Elon Musk: eSafety commissioner drops court case against X over Sydney church stabbing

An online watchdog has dropped legal action against social media giant X Elon Musk after he refused to remove content related to a Sydney church stabbing.

eSafety took action in federal court earlier this year after X, formerly Twitter, vowed to fight a global content takedown order over the attack.

X Corp initially agreed to “geoblock” the content, limiting local access, but argued that the Australian government lacked the power to impose a global ban.

Despite the court hearing date being set, Cybersecurity Commissioner Julia Inman Grant announced on Wednesday that those proceedings would be halted.

In a statement, eSafety said it had decided to “consolidate actions” related to so-called Class 1 content at the Administrative Appeals Tribunal.

“We now welcome the opportunity for a thorough and independent review of the merits of my decision to issue a removal notice to X Corp,” Ms Grant said.

“Our sole aim and focus in issuing the takedown notice was to prevent this extremely violent video from going viral, which could incite further violence and cause more harm to the Australian community.”

Ms Grant said the online watchdog “believes that this option (waiving court proceedings) is likely to achieve the most positive outcome for the online safety of all Australians, particularly children”.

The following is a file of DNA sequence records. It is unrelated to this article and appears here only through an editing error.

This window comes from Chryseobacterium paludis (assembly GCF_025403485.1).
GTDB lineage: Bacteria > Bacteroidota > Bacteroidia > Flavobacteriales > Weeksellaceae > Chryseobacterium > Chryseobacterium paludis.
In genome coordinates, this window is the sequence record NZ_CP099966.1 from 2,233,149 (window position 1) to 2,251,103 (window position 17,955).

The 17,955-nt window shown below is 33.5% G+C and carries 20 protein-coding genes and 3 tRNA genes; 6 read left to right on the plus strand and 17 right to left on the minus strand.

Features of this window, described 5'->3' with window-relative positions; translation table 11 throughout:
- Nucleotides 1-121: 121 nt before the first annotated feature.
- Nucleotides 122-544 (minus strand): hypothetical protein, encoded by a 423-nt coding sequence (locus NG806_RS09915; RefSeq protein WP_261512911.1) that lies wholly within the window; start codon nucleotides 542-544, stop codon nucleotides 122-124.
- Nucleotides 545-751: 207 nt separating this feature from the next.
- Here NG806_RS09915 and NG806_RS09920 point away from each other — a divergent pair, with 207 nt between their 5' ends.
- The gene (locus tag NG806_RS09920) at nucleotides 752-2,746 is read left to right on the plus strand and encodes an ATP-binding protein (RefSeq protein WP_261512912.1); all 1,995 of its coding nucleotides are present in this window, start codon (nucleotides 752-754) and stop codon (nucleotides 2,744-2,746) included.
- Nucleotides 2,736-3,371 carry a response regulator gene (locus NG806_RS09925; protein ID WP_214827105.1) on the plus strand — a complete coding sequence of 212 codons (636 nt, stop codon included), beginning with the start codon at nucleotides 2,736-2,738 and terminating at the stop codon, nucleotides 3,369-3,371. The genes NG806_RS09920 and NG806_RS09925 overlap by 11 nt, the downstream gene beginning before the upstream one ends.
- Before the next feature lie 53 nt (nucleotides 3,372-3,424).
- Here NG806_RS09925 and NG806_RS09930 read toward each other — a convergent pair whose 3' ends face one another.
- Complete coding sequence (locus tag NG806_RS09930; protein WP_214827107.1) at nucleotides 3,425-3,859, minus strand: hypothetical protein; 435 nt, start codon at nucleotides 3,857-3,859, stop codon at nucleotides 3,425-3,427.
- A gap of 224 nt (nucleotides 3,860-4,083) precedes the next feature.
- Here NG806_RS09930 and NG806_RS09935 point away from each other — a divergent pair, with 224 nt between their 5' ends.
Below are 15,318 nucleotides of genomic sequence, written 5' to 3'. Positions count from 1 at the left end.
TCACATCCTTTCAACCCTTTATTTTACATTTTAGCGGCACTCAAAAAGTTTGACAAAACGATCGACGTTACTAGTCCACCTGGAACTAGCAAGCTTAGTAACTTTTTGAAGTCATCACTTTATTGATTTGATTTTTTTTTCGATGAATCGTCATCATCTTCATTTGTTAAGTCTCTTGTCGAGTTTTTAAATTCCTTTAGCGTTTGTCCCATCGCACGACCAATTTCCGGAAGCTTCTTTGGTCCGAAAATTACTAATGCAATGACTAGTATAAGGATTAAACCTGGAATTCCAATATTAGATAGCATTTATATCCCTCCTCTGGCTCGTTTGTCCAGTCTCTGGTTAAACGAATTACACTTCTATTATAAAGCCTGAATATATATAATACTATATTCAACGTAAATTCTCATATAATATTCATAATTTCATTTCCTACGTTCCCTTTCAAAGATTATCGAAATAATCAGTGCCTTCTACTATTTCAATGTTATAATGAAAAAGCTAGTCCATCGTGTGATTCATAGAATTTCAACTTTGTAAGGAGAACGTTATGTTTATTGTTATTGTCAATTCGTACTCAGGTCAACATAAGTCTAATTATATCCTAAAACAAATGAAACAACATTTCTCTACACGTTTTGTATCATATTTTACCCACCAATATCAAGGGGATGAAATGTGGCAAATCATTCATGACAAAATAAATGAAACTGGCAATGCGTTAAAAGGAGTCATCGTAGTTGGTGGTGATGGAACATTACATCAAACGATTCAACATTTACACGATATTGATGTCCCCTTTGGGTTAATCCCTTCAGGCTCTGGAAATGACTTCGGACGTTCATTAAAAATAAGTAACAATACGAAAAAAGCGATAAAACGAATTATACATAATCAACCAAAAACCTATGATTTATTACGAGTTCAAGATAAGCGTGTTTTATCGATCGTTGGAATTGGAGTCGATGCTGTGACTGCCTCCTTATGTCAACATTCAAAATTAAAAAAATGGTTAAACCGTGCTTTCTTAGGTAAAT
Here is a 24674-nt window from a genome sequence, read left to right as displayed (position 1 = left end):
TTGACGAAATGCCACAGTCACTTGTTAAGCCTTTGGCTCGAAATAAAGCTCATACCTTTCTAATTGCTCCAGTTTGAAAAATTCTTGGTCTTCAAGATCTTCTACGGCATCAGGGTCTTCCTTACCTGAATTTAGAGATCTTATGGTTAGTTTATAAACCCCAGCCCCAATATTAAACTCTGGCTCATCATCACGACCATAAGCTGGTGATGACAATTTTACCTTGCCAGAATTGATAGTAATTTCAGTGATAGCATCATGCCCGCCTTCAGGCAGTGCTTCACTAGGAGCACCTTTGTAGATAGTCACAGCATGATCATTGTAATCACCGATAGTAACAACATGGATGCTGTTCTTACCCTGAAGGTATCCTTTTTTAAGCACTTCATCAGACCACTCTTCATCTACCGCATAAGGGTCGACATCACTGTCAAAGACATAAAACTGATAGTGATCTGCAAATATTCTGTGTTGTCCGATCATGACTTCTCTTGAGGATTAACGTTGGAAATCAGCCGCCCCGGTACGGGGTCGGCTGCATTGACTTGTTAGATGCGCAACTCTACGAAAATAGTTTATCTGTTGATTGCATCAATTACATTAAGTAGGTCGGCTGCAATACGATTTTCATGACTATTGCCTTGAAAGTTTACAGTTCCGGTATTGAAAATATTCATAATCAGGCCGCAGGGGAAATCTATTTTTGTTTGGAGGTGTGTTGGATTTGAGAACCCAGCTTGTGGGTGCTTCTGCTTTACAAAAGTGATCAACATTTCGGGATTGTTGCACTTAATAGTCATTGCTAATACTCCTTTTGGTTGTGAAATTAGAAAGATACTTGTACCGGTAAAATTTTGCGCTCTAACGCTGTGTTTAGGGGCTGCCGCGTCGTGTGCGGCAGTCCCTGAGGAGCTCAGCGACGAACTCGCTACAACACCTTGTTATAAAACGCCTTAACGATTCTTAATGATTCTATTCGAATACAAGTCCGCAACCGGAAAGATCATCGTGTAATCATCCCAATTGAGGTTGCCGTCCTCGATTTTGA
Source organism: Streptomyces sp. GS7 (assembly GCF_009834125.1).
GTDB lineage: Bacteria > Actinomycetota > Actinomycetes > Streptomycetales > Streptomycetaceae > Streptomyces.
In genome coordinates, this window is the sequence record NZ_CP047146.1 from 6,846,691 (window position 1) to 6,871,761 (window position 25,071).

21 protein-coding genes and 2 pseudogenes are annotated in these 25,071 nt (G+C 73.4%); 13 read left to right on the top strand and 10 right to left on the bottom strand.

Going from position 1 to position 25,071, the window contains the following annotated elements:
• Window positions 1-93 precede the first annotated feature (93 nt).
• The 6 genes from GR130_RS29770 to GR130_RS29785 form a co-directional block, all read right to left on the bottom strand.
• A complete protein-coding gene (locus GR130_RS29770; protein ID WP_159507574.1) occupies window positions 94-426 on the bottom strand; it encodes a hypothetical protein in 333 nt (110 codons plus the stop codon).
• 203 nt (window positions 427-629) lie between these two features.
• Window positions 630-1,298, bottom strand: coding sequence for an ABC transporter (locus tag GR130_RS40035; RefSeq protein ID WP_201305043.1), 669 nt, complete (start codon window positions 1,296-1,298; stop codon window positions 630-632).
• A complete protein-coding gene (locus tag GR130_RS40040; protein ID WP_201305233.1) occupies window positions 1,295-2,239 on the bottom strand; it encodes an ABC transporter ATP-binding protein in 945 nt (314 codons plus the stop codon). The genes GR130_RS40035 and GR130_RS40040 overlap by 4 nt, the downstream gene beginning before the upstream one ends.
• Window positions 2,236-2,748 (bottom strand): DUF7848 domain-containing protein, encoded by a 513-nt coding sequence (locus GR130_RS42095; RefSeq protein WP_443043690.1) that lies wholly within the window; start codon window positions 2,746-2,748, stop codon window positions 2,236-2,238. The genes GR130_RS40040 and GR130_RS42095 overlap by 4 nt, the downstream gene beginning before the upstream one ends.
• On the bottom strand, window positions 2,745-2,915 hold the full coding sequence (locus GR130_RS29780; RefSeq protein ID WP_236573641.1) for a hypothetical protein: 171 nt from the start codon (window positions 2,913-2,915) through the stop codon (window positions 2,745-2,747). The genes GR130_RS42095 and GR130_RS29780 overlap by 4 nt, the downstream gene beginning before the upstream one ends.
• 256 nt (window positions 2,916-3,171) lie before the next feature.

eSafety sued X Corp in court to force the platform to take down about 60 copies of footage from the alleged attack on Bishop Mar Mari Emmanuel at Wakely Church on April 15.

A temporary injunction banning the content was later thrown out by a federal court, and X Corp launched parallel proceedings in the Administrative Appeals Tribunal.

Regarding the eSafety takedown order, Ms Grant said the key issue was the “ease with which children” can access violent content and she expected “reasonable companies” to act.

“By its own admission, X Corp regularly does … X Corp said it took action against 226,000 items of content following reports of illegality and ‘deleted 40,000 items of content globally’,” Ms Grant said.

“Other major social media platforms and search engines have complied with our (takedown) requests and takedown notices, including Meta, Microsoft, Google, Snap, TikTok, Reddit and Telegram.

“Therefore, it was a reasonable expectation when we filed our request to remove the extremely graphic video of the attack that X Corp would act in accordance with these publicly disclosed policies and practices.”

X Corp had previously vowed to fight the global takedown order, with billionaire site owner Mr. Musk blasted “Australian Censorship Commissioner” who “demanded global bans”.

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